Six Welsh military veterans are part of the 108 strong British team out in America for the Invictus Games.
The five-day event got underway when the games were opened by Prince Harry in Orlando, Florida.
The prince, who founded the games for injured veterans, said he hoped they would also inspire people affected by mental illness to seek help.
It is the second time the games have been held, following the success of the inaugural event in London in 2014.
Representing Wales as a para-athlete at an international level “is phenomenal” said indoor rowing competitor John Prosser, from Caerphilly.
He has had several parachuting injuries during his 25 years of military service, which has left him with little strength in his legs.
“I am thrilled to be chosen to take part in the 2016 Invictus Games. Taking part in the games will give me the competitive opportunity to see if I can take my training to the next level and develop further.
“The one thing I have learnt over my journey with Welsh Rowing and Sports Recovery at Help for Heroes is the physical and mental healing power of sport.”
The Welsh competitors:
John Prosser: Caerphilly
During the first 12 years of a 25-year-long military career, Mr Prosser sustained a series of parachute jump injuries. Over the last two years he became determined to get fit again, losing 4st (26kg) following surgery, and with the assistance of Welsh Rowing and Llandaff Rowing Club in Cardiff, he began indoor rowing.
In 2015, he won gold in the Welsh indoor rowing championships, and silver at the British event.
As well as rowing, he is taking part in the 50m freestyle swimming.
Donna Davies: Caerphilly
A British Army veteran, the former Corporal represented the British team in the first 2014 games. Now a swimming teacher, she has arthritis in her knee. This year she has been swimming again, but is also trying out new sports, including discus and shot.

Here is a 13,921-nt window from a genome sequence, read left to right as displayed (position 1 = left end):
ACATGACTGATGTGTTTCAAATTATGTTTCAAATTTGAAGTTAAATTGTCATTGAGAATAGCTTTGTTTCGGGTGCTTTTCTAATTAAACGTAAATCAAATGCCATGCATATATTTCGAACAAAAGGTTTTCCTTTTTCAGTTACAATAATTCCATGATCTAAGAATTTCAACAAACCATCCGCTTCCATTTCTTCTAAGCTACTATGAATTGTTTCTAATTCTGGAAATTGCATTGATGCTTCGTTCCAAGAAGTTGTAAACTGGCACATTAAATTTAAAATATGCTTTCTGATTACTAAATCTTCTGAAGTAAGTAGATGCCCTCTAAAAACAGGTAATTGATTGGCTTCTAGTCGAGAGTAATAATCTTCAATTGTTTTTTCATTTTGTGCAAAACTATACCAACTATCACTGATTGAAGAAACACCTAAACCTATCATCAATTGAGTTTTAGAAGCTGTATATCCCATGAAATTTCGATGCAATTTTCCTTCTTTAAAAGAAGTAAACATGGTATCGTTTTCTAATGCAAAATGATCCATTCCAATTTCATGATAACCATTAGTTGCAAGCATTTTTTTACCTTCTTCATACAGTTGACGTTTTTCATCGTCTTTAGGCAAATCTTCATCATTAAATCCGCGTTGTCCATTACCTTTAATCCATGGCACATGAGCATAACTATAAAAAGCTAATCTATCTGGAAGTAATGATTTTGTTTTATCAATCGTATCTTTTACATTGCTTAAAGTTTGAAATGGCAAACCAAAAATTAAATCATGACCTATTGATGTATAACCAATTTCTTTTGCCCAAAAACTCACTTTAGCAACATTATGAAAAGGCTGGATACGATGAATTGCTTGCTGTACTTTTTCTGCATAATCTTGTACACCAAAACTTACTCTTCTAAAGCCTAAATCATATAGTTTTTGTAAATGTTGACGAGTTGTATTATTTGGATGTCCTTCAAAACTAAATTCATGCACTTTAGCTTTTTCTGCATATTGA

She said she had used the chance to train for Invictus 2016 to maintain a healthy lifestyle, and hoped it would inspire her daughter to be physically active too.
Ian Taylor: Powys
Corporal Ian Taylor has already been taking part in the opening heats of the games in the 100m freestyle swimming competition.
He suffers from constant and chronic back pain which affects his lower and upper thoracic areas.
Ian feels that participation in the Invictus Games will greatly improve his quality of life.
Lee Matthews: Magor, Monmouthshire
A former airtrooper in the British Army, Lee suffers from the condition Visceral Somatic Pain Syndrome which results in chronic pain in his lower back and left leg.
He uses a wheelchair and walking aids to get about and uses sport to help his recovery, both physically and mentally.
He represented the GB team in the 2014 games – coming home with a gold medal in the wheelchair basketball event.
Mark Lloyd: Pontypridd, Rhondda Cynon Taff
Another rower – and swimmer, Mark suffered spinal and leg injuries while serving in Afghanistan. It has also left him with Post Traumatic Stress Disorder.
“You’re not disadvantaged when you’re competing here,” he told one national newspaper as Prince Harry met the British team in London last month.
“All you can do is your best, and as long as you keep pushing and never give up, you can’t ask for anything else.”
Michael Matthews: Brackla, Bridgend
The former Lance-Corporal in the Royal Welsh, his back was fractured in two places by a roadside bomb in Afghanistan.
Now he is taking part in the games in both the wheelchair rugby and cycling events.
“I used to cycle and play rugby prior to injury, so it was good to find an adaptive sport that would combine what I used to do,” he told Forces TV.
“The aggression and the passion is still the same as what normal rugby players would do.”
We wish them luck!